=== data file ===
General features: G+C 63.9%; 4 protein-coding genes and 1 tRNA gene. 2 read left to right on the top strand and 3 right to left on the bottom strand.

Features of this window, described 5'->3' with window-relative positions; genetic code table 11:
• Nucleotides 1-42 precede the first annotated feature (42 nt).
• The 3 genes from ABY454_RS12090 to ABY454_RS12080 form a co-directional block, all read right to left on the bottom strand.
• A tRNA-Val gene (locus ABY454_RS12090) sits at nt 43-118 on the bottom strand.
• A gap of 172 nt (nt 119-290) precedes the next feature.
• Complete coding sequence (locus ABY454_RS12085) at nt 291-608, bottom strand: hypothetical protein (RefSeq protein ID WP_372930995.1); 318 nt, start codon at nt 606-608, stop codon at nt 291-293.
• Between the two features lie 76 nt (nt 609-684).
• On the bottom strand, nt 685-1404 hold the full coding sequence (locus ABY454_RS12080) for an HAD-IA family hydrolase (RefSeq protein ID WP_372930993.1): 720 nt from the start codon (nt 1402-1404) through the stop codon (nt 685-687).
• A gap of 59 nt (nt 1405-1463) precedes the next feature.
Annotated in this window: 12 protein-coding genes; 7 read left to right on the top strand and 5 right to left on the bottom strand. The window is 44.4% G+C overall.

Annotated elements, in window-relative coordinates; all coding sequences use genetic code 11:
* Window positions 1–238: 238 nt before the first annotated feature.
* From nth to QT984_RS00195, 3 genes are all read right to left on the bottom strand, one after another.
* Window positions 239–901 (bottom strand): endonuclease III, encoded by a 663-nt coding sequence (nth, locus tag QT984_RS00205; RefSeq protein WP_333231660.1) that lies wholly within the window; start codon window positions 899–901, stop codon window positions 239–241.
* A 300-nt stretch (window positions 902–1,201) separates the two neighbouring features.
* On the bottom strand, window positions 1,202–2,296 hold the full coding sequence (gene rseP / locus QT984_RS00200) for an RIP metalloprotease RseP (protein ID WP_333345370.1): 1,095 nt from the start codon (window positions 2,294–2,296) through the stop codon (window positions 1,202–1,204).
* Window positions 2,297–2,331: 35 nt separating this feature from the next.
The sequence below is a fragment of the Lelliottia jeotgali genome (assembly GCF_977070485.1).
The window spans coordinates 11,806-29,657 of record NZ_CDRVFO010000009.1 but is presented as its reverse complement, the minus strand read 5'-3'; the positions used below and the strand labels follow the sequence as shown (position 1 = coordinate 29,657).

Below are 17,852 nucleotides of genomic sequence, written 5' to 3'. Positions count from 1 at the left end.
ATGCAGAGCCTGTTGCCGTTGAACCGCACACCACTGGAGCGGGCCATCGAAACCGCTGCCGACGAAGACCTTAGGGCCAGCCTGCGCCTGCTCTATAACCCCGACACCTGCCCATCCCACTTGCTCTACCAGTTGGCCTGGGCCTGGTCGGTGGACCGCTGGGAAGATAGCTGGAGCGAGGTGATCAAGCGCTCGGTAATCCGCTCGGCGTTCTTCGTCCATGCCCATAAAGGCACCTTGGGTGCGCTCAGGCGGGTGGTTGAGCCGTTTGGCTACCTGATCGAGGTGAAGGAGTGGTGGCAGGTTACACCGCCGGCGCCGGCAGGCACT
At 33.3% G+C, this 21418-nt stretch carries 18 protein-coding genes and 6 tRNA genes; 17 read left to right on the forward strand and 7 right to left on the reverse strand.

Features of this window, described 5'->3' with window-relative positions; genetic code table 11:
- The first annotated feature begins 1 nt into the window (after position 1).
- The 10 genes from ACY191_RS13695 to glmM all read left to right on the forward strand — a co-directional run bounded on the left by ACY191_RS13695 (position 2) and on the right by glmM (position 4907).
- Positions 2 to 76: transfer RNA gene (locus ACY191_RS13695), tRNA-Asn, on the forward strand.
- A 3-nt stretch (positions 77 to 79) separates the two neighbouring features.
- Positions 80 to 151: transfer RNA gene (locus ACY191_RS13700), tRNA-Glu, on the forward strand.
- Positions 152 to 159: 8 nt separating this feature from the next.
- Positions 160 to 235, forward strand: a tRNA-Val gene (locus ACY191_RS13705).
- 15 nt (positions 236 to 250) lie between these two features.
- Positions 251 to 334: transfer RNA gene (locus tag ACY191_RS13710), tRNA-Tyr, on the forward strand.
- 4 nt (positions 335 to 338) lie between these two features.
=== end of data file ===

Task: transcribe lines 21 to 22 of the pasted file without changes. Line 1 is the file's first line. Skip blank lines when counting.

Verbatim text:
Below are 17,852 nucleotides of genomic sequence, written 5' to 3'. Positions count from 1 at the left end.
ATGCAGAGCCTGTTGCCGTTGAACCGCACACCACTGGAGCGGGCCATCGAAACCGCTGCCGACGAAGACCTTAGGGCCAGCCTGCGCCTGCTCTATAACCCCGACACCTGCCCATCCCACTTGCTCTACCAGTTGGCCTGGGCCTGGTCGGTGGACCGCTGGGAAGATAGCTGGAGCGAGGTGATCAAGCGCTCGGTAATCCGCTCGGCGTTCTTCGTCCATGCCCATAAAGGCACCTTGGGTGCGCTCAGGCGGGTGGTTGAGCCGTTTGGCTACCTGATCGAGGTGAAGGAGTGGTGGCAGGTTACACCGCCGGCGCCGGCAGGCACT